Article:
Lean Thinking

Dave Martin  

Dave Martin

I am working with a team that has a great VMB. It's the first thing people say when they walk past and see a stand-up in progress - "what a fantastic VMB" they say. And it is indeed fantastic. It represents the team's work really well. It's clear and easy to understand. It shows obstacles and what the team is doing to overcome them. It really assists the team in their stand-ups. It facilitates discussions between the team and its stakeholders.

The next question people invariably ask is -"can we set up our board like that?" Of course they can. The VMB design isn't proprietary to the team. Anyone can use it. So they do. Copies of this fantastic board are springing up everywhere, but pretty soon they come back and say "there's something wrong. Our stand-ups don't flow as well as yours and the board just doesn't work. Have we copied something wrong?" Yes they have. They have copied the wrong thing entirely. The thing they haven't realized is that my team's fantastic board, and the fantastic stand-ups and discussions it facilitates, has nothing at all to do with the layout of the board, and everything to do with the performance of the team.

The responsibility trap is a very easy one to fall into. The symptoms are easy to spot - it's 11pm, you are sitting in an empty office, buried in work up to your eyeballs. Everyone else went home hours ago. Weekends are a myth. You haven't seen your family for days. The agile principle of sustainable pace applies to everyone on the team... except you. How did it happen? The trap is a really easy one to stumble into because it's insidious. You can wander in without realising you are inside, you won't notice until you are deep inside and by then it's too late. Try to leave and the trap will snap shut around you. While anyone can fall into the trap, it's particularly easy for people in expert, leadership or coaching roles to get stuck in it.

The trap is really simple, it works like this - the team needs something done. You, as "the expert" in the area, take it on and do it. The next time it needs doing, you do it again. Now, everyone just expects you to do it. Then something else comes up and, as "the expert", you step up and do it. And so on, until you are buried in a pile of work. Your intentions were good - the team needed something done, they were busy, it was urgent, you did it. What's wrong with that?

17 February 2015

The Measurement Fallacy

As soon as someone starts looking at the topic of metrics, the measurement fallacy pricks up its ears (I always imagine it looking somewhat rodent-like with mangy fur, evil eyes and sharp teeth) and gets ready to emerge from its hole behind the database server. When people start discussing what should be measured in order to keep track of a process, it gets ready to strike. Most people have fallen prey to it at one point or other. Mostly without ever knowing they have been bitten. The bite is painless. The only symptom is that the bitten suddenly assumes that because we can measure something, it must be important. More serious cases assume that the easier something is to measure, the more important it must be. This dreadful scourge is responsible for making Lines Of Code the primary measure of developer output for years.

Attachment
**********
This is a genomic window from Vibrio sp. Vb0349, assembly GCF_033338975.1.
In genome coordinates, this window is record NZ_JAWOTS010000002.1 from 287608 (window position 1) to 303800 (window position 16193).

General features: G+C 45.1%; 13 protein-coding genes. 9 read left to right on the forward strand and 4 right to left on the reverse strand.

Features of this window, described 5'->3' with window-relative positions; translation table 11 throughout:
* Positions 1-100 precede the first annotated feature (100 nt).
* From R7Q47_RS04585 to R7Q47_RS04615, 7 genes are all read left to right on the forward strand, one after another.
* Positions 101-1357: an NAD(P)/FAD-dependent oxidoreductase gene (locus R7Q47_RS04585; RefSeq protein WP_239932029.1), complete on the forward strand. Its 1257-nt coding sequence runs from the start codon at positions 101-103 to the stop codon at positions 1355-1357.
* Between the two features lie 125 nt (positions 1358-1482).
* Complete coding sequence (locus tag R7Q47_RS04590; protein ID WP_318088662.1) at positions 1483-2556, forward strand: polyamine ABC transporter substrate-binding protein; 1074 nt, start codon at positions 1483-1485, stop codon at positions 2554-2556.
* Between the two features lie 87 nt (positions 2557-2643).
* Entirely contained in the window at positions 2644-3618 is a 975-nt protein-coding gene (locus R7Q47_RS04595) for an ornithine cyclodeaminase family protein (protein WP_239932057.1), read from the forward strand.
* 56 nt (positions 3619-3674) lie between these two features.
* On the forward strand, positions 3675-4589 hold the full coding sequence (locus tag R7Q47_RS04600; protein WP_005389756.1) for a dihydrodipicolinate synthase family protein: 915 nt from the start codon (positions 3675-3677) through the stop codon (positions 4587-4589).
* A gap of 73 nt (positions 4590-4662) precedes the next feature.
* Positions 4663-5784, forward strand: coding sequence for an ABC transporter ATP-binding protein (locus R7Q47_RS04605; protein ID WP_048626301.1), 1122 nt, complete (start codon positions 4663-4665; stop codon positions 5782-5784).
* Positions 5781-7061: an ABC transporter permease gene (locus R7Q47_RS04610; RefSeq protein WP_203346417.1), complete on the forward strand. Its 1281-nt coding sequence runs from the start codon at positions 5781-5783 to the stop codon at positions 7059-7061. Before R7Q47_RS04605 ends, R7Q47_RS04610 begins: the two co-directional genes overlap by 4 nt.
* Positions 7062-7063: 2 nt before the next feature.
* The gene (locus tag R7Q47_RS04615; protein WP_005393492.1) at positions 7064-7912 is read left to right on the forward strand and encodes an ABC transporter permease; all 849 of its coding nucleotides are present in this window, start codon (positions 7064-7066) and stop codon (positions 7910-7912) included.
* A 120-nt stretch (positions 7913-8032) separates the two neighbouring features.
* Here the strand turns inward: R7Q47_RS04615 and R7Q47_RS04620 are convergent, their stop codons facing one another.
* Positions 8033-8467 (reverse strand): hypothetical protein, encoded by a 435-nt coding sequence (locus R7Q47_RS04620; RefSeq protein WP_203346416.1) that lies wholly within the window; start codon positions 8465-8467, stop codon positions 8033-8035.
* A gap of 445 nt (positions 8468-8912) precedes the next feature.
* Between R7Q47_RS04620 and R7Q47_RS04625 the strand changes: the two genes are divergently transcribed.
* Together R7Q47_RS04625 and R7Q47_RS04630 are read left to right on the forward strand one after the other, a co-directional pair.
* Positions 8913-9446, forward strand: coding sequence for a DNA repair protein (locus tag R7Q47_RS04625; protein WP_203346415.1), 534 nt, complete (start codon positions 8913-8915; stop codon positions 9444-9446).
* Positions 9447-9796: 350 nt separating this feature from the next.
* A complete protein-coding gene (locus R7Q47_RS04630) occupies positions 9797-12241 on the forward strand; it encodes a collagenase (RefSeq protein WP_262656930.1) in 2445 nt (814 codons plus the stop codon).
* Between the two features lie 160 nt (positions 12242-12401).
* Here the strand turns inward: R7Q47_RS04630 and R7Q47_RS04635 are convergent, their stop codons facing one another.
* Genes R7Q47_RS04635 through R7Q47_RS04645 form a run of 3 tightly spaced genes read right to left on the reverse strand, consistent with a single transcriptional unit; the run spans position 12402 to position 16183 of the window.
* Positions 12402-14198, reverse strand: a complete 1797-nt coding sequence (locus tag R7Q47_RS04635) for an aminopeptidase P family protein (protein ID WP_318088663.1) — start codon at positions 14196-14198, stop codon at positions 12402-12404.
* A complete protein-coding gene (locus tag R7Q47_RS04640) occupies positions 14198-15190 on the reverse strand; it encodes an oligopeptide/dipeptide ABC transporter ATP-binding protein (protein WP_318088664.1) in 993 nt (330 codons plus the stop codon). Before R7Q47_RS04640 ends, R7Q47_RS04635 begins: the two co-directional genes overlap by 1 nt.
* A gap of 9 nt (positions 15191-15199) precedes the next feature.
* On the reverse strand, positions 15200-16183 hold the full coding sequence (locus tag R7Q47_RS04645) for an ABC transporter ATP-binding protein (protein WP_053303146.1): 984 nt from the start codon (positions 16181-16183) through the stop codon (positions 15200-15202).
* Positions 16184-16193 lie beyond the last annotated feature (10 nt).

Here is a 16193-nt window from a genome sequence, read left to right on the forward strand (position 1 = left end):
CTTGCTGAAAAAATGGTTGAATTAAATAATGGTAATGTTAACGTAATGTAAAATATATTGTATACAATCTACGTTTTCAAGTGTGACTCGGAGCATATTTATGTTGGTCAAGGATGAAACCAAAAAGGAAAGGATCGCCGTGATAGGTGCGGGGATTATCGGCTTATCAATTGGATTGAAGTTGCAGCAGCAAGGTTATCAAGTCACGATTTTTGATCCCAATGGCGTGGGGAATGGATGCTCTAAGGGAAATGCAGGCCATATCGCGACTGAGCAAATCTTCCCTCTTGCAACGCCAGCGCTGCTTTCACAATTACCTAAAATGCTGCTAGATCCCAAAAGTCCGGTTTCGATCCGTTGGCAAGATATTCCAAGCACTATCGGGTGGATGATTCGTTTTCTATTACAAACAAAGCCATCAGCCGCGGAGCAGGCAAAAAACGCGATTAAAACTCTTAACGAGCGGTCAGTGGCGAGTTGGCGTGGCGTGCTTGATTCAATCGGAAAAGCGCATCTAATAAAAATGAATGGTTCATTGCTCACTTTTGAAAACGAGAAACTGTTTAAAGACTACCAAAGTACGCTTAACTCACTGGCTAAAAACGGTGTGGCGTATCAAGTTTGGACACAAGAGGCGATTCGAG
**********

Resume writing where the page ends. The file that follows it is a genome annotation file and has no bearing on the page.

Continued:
It's a typical case of a severe bite - we can measure lines of code. Therefore it must be an important measurement. It's really easy to measure so it must be a really important measurement. Therefore we must measure it and use it to drive developer behaviour. Once it sets in, it's hard to shift. Despite the fact that the behaviour it drove - writing masses of wordy code to inflate your LOC counts and never, ever remove code - was completely counterproductive, the LOC (or KLOC) still hangs around to this day.

03 February 2015

I'm Writing A Book!

Hi Folks and Happy New Year.

At the end of last year I did kind of promise you some news when I started up again in the new year. Here it is - over the break I made a start on writing a book. It's about Enterprise Agility and how to achieve it through a set of patterns that can be applied to organisations.

In agile style, I will be writing this in small (hopefully) frequent iterations. The first iteration is up now through Leanpub as a free download (you can pay for it if you really want to but you might want to wait till I have some more written before making up your mind). https://leanpub.com/enterpriseagility

I have two hypotheses to test with this first MVP - 

  1. That I have an idea that is worth turning into a book
  2. That I can express it clearly and interestingly enough to make it into a good book.

I would love to get your feedback on the first iteration, either here on the blog or through the comments section on the book's Leanpub page.

Please have a read and leave me your comments. Help me prove (hopefully) or disprove (hopefully not) my hypotheses.

16 December 2014

Happy Holidays

Hi Guys

I'm taking a break over the holiday season so this is the last post for the year. Just wanted to wish all my readers a happy holiday - Christmas, Solstice, Hanukkah, Festivus, Hogswatch, Yule, Hogmannay, Kwanzaa, Quaid-e-Azam's Day, Soyal, Yalda, Saturnalia, Krampusnacht, Bodhi Day...

Whichever holiday you subscribe to, have a happy one and I'll see you back again in February. Hopefully with some News...

Cheers

Dave

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